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Hwang Woo-suk, the South Korean scientist who claimed to have successfully cloned human embryos in 2004, was dealt a blow this week by an appeals court that upheld multiple fraud convictions against him, reports the Associated Press. In October, Hwang was sentenced to two years in prison on charges of embezzling $800,000 in research funds and illegally buying human eggs, the AP says. The sentence was suspended, provided that he remains out of trouble for three years. The Seoul High Court upheld all the convictions except one involving alleged embezzlement of $100,000 and reduced Hwang's sentence to 18 months in prison, suspended for two years. Hwang gained worldwide fame when he and other colleagues at the Seoul National University claimed in a Science paper in 2004 that they had cloned human embryos and extracted stem cells from them, the AP says. They also claimed that they had created human embryonic stem cells that were genetically matched to specific patients. A subsequent investigation by the university concluded, however, that the data was faked, the AP adds.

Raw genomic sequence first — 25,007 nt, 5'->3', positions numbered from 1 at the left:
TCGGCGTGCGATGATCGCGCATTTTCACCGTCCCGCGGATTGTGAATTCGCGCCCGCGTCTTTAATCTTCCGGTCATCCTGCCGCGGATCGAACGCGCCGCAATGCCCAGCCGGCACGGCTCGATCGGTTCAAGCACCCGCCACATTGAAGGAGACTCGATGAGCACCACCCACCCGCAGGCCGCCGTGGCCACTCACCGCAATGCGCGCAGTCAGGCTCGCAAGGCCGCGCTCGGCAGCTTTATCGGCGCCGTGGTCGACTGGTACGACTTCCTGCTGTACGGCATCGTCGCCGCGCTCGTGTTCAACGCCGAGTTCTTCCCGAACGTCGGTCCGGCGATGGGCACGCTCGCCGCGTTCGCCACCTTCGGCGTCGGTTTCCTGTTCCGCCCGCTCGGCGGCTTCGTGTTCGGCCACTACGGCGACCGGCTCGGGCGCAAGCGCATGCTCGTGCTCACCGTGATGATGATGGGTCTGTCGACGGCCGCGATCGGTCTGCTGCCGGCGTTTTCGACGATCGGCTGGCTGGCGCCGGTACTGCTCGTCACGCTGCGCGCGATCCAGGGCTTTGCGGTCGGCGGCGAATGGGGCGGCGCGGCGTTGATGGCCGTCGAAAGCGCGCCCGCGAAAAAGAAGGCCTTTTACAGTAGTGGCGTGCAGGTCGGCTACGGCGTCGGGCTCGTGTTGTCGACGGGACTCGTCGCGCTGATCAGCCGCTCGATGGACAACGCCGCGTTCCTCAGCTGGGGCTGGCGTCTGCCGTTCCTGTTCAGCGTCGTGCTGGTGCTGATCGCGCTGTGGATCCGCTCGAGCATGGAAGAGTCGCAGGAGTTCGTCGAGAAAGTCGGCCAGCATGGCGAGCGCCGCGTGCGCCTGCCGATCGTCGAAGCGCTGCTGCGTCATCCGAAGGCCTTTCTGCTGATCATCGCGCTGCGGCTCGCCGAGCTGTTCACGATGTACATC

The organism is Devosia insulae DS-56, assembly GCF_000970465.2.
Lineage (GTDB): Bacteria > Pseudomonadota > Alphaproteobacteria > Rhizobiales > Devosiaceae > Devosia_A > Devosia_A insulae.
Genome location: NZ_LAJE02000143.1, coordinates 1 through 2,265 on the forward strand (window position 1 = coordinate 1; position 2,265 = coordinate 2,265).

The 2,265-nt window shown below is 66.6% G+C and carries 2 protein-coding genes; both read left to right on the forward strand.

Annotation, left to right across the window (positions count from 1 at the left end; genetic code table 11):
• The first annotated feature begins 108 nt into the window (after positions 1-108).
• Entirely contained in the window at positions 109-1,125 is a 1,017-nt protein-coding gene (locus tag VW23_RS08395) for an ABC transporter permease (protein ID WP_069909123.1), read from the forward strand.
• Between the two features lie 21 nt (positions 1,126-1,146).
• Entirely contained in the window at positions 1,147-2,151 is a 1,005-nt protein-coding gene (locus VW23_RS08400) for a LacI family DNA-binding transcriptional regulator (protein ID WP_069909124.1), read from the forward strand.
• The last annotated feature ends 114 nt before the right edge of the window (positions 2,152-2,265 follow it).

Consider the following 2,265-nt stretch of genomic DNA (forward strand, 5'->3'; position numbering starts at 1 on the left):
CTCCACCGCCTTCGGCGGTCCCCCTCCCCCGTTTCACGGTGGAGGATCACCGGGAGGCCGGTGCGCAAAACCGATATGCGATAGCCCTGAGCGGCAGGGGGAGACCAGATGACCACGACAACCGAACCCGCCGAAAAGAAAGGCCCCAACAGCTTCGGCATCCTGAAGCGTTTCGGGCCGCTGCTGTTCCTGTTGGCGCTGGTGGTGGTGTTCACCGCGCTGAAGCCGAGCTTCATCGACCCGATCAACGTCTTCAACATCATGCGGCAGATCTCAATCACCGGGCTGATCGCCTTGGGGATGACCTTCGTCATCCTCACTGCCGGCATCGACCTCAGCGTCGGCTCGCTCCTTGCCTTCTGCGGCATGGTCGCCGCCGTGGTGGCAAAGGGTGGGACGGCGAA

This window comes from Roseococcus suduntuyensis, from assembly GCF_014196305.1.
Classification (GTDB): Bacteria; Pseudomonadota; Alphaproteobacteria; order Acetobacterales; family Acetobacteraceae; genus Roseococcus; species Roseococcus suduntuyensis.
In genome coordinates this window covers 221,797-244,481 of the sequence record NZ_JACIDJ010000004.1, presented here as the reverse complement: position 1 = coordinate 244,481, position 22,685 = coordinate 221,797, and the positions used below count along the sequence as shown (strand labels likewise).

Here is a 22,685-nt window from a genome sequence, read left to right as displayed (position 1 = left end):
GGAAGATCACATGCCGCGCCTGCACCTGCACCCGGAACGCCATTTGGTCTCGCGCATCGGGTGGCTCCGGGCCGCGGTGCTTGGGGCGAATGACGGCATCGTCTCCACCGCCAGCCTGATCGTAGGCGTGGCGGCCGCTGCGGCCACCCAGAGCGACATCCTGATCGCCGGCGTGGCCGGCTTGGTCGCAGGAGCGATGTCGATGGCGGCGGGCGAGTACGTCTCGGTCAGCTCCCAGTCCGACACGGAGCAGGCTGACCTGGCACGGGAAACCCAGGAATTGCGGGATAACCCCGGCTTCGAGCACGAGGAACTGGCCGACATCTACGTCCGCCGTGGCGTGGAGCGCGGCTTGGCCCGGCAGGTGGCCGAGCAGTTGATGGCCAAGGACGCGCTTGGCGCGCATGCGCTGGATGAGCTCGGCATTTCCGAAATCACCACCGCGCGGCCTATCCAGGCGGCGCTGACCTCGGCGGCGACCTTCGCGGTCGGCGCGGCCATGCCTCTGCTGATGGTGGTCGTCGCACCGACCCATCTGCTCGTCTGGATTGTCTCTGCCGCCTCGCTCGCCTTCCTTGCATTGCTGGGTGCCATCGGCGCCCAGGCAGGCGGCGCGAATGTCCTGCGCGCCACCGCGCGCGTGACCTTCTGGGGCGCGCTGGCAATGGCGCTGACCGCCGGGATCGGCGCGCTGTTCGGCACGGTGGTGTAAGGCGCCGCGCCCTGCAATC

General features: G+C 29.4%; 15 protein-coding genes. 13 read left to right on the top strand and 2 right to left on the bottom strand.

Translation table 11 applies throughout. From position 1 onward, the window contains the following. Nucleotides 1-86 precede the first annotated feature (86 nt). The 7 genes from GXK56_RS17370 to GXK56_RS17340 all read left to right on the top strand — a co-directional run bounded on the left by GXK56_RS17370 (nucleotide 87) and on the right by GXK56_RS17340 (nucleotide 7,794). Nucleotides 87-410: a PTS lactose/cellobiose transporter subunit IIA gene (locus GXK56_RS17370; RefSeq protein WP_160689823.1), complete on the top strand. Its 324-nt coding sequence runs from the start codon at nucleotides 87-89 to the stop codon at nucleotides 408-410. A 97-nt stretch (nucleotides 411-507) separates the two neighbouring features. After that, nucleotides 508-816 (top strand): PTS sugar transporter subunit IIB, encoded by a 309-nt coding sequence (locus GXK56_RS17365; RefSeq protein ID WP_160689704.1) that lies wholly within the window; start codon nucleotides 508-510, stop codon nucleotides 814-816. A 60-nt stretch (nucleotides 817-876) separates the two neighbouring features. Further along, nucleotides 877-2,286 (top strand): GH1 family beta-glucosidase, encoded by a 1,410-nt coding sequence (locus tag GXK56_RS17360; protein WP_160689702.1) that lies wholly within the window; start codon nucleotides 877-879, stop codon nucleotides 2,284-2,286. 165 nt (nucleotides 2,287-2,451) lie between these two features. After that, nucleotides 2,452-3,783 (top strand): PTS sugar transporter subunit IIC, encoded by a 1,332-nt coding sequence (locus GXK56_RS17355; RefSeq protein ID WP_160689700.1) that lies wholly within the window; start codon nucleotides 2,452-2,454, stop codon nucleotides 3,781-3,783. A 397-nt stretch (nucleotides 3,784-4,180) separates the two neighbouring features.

The Scan

Another Resignation

According to the Wall Street Journal, a third advisory panel member has resigned following the US Food and Drug Administration's approval of an Alzheimer's disease drug.

Novavax Finds Its Vaccine Effective

Reuters reports Novavax's SARS-CoV-2 vaccine is more than 90 percent effective in preventing COVID-19.

Can't Be Used

The US Food and Drug Administration says millions of vaccine doses made at an embattled manufacturing facility cannot be used, the New York Times reports.

PLOS Papers on Frozen Shoulder GWAS, Epstein-Barr Effects on Immune Cell Epigenetics, More

In PLOS this week: genome-wide association study of frozen shoulder, epigenetic patterns of Epstein-Barr-infected B lymphocyte cells, and more.